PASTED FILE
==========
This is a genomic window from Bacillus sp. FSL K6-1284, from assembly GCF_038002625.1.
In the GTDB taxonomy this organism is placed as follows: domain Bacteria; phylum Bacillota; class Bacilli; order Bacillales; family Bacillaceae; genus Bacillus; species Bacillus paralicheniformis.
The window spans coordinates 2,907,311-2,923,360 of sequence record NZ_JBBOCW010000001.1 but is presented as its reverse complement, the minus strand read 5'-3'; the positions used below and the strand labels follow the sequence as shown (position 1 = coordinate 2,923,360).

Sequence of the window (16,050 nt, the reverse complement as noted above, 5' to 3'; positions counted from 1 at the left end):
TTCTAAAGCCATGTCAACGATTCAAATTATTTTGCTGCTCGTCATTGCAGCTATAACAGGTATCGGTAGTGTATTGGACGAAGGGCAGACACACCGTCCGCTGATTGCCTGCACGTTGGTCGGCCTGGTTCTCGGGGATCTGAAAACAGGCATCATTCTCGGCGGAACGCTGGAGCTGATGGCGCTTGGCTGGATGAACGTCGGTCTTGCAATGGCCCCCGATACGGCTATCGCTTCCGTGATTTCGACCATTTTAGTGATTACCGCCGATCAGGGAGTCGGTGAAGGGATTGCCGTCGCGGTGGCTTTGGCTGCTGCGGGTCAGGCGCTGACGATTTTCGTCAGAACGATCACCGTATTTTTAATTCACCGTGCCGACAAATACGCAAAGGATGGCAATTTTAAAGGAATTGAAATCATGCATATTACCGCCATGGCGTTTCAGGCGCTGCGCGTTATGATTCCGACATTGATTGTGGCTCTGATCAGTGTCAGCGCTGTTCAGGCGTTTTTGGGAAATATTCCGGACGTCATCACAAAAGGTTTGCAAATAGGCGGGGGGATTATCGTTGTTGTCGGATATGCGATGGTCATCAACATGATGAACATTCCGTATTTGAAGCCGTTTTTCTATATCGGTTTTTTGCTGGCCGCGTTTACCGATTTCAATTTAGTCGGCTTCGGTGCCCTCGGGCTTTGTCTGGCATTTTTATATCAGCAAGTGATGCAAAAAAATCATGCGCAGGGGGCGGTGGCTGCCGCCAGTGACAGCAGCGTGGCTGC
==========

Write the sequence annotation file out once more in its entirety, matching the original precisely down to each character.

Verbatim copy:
This is a genomic window from Bacillus sp. FSL K6-1284, from assembly GCF_038002625.1.
In the GTDB taxonomy this organism is placed as follows: domain Bacteria; phylum Bacillota; class Bacilli; order Bacillales; family Bacillaceae; genus Bacillus; species Bacillus paralicheniformis.
The window spans coordinates 2,907,311-2,923,360 of sequence record NZ_JBBOCW010000001.1 but is presented as its reverse complement, the minus strand read 5'-3'; the positions used below and the strand labels follow the sequence as shown (position 1 = coordinate 2,923,360).

Sequence of the window (16,050 nt, the reverse complement as noted above, 5' to 3'; positions counted from 1 at the left end):
TTCTAAAGCCATGTCAACGATTCAAATTATTTTGCTGCTCGTCATTGCAGCTATAACAGGTATCGGTAGTGTATTGGACGAAGGGCAGACACACCGTCCGCTGATTGCCTGCACGTTGGTCGGCCTGGTTCTCGGGGATCTGAAAACAGGCATCATTCTCGGCGGAACGCTGGAGCTGATGGCGCTTGGCTGGATGAACGTCGGTCTTGCAATGGCCCCCGATACGGCTATCGCTTCCGTGATTTCGACCATTTTAGTGATTACCGCCGATCAGGGAGTCGGTGAAGGGATTGCCGTCGCGGTGGCTTTGGCTGCTGCGGGTCAGGCGCTGACGATTTTCGTCAGAACGATCACCGTATTTTTAATTCACCGTGCCGACAAATACGCAAAGGATGGCAATTTTAAAGGAATTGAAATCATGCATATTACCGCCATGGCGTTTCAGGCGCTGCGCGTTATGATTCCGACATTGATTGTGGCTCTGATCAGTGTCAGCGCTGTTCAGGCGTTTTTGGGAAATATTCCGGACGTCATCACAAAAGGTTTGCAAATAGGCGGGGGGATTATCGTTGTTGTCGGATATGCGATGGTCATCAACATGATGAACATTCCGTATTTGAAGCCGTTTTTCTATATCGGTTTTTTGCTGGCCGCGTTTACCGATTTCAATTTAGTCGGCTTCGGTGCCCTCGGGCTTTGTCTGGCATTTTTATATCAGCAAGTGATGCAAAAAAATCATGCGCAGGGGGCGGTGGCTGCCGCCAGTGACAGCAGCGTGGCTGC